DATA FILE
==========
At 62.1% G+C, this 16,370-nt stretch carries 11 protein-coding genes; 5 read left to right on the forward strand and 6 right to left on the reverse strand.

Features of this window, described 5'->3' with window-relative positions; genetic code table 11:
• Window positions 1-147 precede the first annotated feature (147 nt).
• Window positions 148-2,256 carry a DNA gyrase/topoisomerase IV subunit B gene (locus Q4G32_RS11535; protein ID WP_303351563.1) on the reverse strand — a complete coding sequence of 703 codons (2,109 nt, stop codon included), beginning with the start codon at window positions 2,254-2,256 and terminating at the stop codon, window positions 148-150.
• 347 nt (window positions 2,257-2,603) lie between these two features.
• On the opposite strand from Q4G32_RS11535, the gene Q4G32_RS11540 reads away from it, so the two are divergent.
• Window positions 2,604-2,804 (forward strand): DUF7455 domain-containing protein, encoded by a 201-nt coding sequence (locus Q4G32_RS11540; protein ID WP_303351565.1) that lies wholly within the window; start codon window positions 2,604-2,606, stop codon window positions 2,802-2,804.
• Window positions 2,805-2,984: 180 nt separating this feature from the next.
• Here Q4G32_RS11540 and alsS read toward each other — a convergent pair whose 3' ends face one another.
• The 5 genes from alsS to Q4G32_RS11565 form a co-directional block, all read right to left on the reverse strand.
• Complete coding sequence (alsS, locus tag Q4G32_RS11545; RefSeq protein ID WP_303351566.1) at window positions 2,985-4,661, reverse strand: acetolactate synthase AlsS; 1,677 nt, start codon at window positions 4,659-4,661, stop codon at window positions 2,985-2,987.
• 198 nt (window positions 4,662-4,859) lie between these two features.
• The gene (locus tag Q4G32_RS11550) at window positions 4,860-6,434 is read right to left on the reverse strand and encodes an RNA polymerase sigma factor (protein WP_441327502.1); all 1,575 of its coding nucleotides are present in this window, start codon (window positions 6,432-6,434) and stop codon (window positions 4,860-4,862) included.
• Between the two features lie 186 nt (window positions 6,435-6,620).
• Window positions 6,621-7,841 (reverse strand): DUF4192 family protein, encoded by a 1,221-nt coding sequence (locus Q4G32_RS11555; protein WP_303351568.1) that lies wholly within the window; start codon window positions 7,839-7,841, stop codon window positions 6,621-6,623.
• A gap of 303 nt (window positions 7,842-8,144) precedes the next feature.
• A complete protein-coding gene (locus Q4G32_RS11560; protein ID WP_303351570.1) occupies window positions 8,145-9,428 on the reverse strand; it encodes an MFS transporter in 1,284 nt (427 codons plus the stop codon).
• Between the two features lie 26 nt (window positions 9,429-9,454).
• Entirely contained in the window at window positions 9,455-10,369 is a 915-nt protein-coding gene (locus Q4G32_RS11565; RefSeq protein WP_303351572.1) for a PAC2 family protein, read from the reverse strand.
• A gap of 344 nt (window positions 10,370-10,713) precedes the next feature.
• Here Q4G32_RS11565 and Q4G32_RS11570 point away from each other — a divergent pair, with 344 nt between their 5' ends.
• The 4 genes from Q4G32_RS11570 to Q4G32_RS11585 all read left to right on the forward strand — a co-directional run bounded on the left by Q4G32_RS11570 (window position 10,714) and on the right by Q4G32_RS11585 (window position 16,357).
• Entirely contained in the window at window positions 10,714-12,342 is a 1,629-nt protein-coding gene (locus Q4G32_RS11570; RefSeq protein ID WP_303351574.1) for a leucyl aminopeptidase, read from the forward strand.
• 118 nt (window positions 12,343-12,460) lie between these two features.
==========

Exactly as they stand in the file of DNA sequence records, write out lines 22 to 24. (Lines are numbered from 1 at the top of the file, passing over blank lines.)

• The 4 genes from Q4G32_RS11570 to Q4G32_RS11585 all read left to right on the forward strand — a co-directional run bounded on the left by Q4G32_RS11570 (window position 10,714) and on the right by Q4G32_RS11585 (window position 16,357).
• Entirely contained in the window at window positions 10,714-12,342 is a 1,629-nt protein-coding gene (locus Q4G32_RS11570; RefSeq protein ID WP_303351574.1) for a leucyl aminopeptidase, read from the forward strand.
• 118 nt (window positions 12,343-12,460) lie between these two features.